my favorite memory is about the time i think ive relived here before where the parking lot was repaved and the area between the parking area right by the school and the area out the past belly button high posts where the cars parked for church on sunday was an open area filled with gravel . for playground purposes it divided the boys and girls areas. .on a rainy day the gravel area would fill with water and all the boys would get their feet wet getting over to their side of the playground. well needless to say it was too good to pass up so we started splashing the girls and one thing led to another and over on the far side of the boys playground by the warming house was a very long board that would certainly make it possible to get more than one girl at a time when used as a weapon of assistance. as i was about to give it its inaugural run a nun snuck up behind me and shrieked ” what are you doing?????” to which i dropped the board and sent a giant spray of water right down the front of that old black habit as she shrieked again this time in unrecognizable words. i spent the rest of the day in the principles office on that one but boy was it a good laugh.

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  9. The winter of 2016-17 in Oregon was a doozie. By the end of January Portland had called 9 snow days. That might sound like fun for the kids and teachers alike, but laws specify how many days have to be in the school year. That meant that the Portland schools somehow had to find ways to make up those nine lost school days. Anything they proposed was unacceptable to one group or another. In the end, I think they met the law by running the schools deep into June.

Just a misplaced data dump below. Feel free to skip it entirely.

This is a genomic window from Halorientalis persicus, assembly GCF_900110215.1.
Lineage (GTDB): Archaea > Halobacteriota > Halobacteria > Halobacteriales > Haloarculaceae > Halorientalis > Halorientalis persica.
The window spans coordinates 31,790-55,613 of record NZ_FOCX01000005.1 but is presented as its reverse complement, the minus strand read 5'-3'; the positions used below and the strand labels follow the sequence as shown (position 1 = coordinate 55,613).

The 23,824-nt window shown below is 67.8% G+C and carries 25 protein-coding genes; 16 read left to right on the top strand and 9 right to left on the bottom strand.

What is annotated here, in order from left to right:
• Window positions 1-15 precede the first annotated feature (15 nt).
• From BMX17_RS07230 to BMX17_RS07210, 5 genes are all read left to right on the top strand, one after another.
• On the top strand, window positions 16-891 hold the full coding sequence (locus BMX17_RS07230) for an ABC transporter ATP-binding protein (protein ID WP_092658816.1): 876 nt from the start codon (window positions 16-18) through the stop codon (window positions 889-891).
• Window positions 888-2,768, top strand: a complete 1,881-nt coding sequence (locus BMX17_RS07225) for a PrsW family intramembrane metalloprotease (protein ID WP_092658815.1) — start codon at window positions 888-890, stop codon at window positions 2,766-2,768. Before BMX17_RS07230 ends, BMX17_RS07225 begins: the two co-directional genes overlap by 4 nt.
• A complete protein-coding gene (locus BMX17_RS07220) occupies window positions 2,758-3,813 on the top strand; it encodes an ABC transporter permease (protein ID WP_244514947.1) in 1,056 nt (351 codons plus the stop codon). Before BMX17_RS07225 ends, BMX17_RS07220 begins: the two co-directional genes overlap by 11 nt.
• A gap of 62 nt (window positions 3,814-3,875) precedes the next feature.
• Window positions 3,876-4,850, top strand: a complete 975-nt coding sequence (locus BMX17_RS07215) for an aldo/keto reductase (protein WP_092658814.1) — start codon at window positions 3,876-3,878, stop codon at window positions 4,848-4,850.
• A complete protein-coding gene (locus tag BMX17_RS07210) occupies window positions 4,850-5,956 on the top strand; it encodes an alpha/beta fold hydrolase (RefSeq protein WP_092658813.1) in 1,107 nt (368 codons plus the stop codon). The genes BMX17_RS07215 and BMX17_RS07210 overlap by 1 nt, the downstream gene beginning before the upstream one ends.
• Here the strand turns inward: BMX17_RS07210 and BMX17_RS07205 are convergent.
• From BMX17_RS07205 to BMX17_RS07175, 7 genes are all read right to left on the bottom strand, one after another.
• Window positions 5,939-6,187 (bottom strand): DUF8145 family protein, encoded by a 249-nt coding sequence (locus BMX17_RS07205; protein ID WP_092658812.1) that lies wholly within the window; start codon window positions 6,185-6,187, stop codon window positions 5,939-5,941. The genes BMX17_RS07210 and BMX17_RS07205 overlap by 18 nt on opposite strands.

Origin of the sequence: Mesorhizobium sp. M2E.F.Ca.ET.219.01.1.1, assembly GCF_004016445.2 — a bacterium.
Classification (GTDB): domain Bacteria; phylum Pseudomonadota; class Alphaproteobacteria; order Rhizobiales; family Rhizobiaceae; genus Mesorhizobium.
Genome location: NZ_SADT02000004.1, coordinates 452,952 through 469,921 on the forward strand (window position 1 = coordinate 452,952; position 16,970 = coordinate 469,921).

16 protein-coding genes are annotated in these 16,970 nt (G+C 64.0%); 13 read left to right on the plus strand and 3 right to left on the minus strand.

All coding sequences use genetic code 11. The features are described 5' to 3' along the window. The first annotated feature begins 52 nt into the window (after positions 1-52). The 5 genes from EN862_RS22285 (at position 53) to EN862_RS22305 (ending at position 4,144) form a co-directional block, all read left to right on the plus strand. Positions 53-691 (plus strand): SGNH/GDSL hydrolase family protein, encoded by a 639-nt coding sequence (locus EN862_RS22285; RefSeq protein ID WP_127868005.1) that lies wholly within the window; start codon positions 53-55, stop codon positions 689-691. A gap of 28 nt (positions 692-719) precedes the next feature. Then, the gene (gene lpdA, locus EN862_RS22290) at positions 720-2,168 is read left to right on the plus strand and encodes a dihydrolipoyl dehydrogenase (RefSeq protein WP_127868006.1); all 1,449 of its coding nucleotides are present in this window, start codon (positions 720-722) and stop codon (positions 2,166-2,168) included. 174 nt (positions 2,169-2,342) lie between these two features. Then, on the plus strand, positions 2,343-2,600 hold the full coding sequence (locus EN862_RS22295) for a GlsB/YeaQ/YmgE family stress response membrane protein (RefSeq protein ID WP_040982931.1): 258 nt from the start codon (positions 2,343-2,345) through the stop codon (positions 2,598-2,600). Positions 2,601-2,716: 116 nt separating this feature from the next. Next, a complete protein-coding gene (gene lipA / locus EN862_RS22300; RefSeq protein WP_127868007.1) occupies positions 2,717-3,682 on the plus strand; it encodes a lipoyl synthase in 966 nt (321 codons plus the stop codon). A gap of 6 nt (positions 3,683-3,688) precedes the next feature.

It’s tempting for Minnesotans to laugh at cities where a relatively light snow absolutely shuts down the town. It only takes an inch or two to kill commuter traffic in a place like Portland or Washington DC. It isn’t a case of those folks being too “soft” to handle a storm. In cities that don’t usually get snow the highway departments lack road salt and plows for clearing a rare storm. And drivers who lack experience driving in snow are sure to rack up huge numbers of accidents, making everything more of a mess.

    Portland is a hilly city. Local TV stations have institutional memory of places where a winter storm makes driving insane. There is one infamous intersection in Portland where any storm turns driving into a destruction derby. When it snows, news crews go out and film the mayhem. Watching the slow motion collisions might sound like sick humor, but everybody gets a big laugh.

    Liked by 1 person

      1. You nailed it, PJ! That is exactly the intersection I referred to. Right after a storm and all those collisions, some drivers wise up. But four or five years go by before the next storm, and when it comes the slow-motion disaster pageant runs again.

        Liked by 1 person